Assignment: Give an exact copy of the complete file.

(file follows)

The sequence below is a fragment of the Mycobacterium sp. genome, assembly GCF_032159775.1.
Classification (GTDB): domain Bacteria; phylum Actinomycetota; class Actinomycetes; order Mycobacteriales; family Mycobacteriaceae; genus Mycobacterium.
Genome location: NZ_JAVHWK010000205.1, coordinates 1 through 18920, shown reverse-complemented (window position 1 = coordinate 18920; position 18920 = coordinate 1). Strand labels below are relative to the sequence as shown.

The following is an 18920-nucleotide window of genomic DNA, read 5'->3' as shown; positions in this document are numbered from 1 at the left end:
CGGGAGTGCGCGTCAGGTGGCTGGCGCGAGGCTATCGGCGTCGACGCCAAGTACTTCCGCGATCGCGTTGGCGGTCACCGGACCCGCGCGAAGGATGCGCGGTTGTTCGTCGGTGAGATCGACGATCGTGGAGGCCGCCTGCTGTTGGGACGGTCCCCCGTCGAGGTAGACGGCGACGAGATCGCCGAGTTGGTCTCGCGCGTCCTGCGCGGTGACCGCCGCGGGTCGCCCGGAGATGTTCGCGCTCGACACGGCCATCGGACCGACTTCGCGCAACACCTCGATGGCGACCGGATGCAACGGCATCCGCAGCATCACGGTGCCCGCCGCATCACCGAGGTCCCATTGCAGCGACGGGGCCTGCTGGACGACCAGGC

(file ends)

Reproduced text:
The sequence below is a fragment of the Mycobacterium sp. genome, assembly GCF_032159775.1.
Classification (GTDB): domain Bacteria; phylum Actinomycetota; class Actinomycetes; order Mycobacteriales; family Mycobacteriaceae; genus Mycobacterium.
Genome location: NZ_JAVHWK010000205.1, coordinates 1 through 18920, shown reverse-complemented (window position 1 = coordinate 18920; position 18920 = coordinate 1). Strand labels below are relative to the sequence as shown.

The following is an 18920-nucleotide window of genomic DNA, read 5'->3' as shown; positions in this document are numbered from 1 at the left end:
CGGGAGTGCGCGTCAGGTGGCTGGCGCGAGGCTATCGGCGTCGACGCCAAGTACTTCCGCGATCGCGTTGGCGGTCACCGGACCCGCGCGAAGGATGCGCGGTTGTTCGTCGGTGAGATCGACGATCGTGGAGGCCGCCTGCTGTTGGGACGGTCCCCCGTCGAGGTAGACGGCGACGAGATCGCCGAGTTGGTCTCGCGCGTCCTGCGCGGTGACCGCCGCGGGTCGCCCGGAGATGTTCGCGCTCGACACGGCCATCGGACCGACTTCGCGCAACACCTCGATGGCGACCGGATGCAACGGCATCCGCAGCATCACGGTGCCCGCCGCATCACCGAGGTCCCATTGCAGCGACGGGGCCTGCTGGACGACCAGGC